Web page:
Newbies often think that marketing is done only until they find a deal, and then suspend the marketing until they need another deal. Wrong! It’s not a ‘one off’ marketing campaign. It’s an ‘ad nauseum’ marketing effort. This costs m.o.n.e.y.

Newbies otherwise give it a one-time shot, and then quit without getting a deal first. Why? Because they mistakenly thought that marketing was a temporary effort that required little work, little effort, was a “work-in-your-underpants-in-your-sister-in-law’s-basement,” enterprise of easy success. Or worse, they didn’t have enough money to market in the first place, and then spent all they had, with no results.

Of course, too, this is a major “guru” sales pitch to newbies about “wholesaling with no money.” That is an elusive, unicorn-chasing effort, but I digress.

Well, the faster we embrace the real world costs of marketing for leads and deals, the more success we’ll have at actually finding and negotiating deals from FSBO’s. And the more we embrace the fact that working with agents is a relationship-based effort, coupled with a clear idea of what we will buy (and a performance history), the more inside track we’ll have to pocket listings.

Either way, it’s pretty much finding that 3% of sellers who are ready, willing and able to give us what we want. And the better we are at finding those prospects, before anyone knows they exist, the higher our conversion rates will be.

Does a 30% conversion rate seem impossible? Not if we qualify the prospects before we pitch them.

Finally, Barney Zick is the guy that first taught us to qualify a seller before ever making an offer. He said that it takes about a 1/2 hour to overcome the seller’s lies about why he’s really selling. Now, this is less necessary, if we’re just blowing in, blowing off, and blowing out with a cash offer, in many cases.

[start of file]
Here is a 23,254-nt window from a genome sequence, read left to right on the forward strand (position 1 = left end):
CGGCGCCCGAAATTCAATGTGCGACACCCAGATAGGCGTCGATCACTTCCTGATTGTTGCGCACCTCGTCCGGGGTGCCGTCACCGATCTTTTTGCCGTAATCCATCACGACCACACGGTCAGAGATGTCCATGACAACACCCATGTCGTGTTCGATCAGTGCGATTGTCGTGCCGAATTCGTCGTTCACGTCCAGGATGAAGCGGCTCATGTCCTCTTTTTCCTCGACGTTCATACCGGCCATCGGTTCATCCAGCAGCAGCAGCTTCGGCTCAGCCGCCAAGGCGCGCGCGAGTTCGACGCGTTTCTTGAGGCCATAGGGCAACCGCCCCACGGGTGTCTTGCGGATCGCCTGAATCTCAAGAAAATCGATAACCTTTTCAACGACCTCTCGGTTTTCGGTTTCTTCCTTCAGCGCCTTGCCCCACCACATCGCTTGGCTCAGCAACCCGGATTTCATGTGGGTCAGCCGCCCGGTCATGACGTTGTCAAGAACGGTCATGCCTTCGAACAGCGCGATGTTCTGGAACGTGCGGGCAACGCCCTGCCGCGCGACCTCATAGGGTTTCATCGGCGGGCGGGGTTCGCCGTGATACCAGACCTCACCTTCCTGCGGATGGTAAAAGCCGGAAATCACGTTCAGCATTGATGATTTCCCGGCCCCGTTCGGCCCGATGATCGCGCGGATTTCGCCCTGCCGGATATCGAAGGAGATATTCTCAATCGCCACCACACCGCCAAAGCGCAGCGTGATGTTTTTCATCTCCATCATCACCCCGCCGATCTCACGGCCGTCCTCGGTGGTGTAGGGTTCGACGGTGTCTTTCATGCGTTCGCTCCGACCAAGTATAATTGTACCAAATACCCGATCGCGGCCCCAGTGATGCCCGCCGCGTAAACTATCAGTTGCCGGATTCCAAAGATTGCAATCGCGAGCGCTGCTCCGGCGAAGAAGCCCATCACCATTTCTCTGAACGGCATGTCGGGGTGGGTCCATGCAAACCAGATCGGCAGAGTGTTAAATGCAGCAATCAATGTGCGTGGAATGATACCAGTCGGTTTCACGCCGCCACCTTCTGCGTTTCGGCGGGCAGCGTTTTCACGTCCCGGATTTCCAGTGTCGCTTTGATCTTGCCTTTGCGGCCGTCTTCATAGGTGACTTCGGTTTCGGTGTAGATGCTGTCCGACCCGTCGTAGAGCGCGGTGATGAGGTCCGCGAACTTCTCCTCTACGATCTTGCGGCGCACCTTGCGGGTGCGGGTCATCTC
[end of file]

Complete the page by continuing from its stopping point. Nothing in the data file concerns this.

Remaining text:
However, if we’re depending on any creative financing solutions, we need to spend time with the seller to understand his real motivations, and then tailor and negotiate an offer that we can close on.

That’s probably too much for one post, but maybe it’s an encouragement to somebody.

Javipa, I did not want your posts on this thread to end! I don’t often post, but I wanted to let you know the expertise you provided was very helpful and encouraging! Where can I learn more about qualifying sellers?

This will sound simplistic, but qualifying sellers is part art and part science. However, it doesn’t have to be ‘high art’ or ‘high science.’

You just have to be willing to talk with sellers and find out what they’re hot/warm buttons are.

If you can’t seem to find a hot button after talking with a seller for at least 15 minutes, if not 30 minutes, or so, then it’s time to walk.

Do we have to spend 30 minutes with every seller? No. Some sellers will tell us, point blank, they are not motivated, and have no deadlines to sell. Well, that’s enough disqualification for me. Buh-bye.

Others just need a few moments to get to know us, and trust us, and believe we’re not there to equity strip them, and they’ll come clean, or at least tell us what they actually need out of the deal.

Frankly, there’s a standard range of motivations that falls somewhere between death, divorce, debt …or perhaps defeat (tired landlords come to mind).

Meantime, it’s not rocket science, unless we make it that.

Just ask questions and listen. After a while, you’ll hear the same things over and over, and develop a tailored script focused on what you’re solution might be.

I would develop a script based on the types of purchases/terms you’re pitching; probate, lease/option, sub2, cash, etc.

I want to say a lot more here, but I’ll be writing a book.